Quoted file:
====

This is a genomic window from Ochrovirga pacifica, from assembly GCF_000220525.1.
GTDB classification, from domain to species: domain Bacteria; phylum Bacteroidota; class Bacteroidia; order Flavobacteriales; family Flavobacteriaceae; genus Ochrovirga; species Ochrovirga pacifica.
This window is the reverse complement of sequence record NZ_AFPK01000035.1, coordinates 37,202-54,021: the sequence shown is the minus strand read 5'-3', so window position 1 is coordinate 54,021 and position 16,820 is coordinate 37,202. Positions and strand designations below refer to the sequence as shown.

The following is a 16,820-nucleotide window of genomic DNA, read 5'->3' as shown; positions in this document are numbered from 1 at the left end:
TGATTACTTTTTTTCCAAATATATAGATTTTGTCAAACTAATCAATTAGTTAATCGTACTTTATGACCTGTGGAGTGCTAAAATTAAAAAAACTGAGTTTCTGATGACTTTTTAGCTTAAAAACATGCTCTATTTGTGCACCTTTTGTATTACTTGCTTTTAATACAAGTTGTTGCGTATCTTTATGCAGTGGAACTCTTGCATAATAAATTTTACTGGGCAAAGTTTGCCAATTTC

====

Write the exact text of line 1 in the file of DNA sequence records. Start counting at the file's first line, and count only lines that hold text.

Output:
This is a genomic window from Ochrovirga pacifica, from assembly GCF_000220525.1.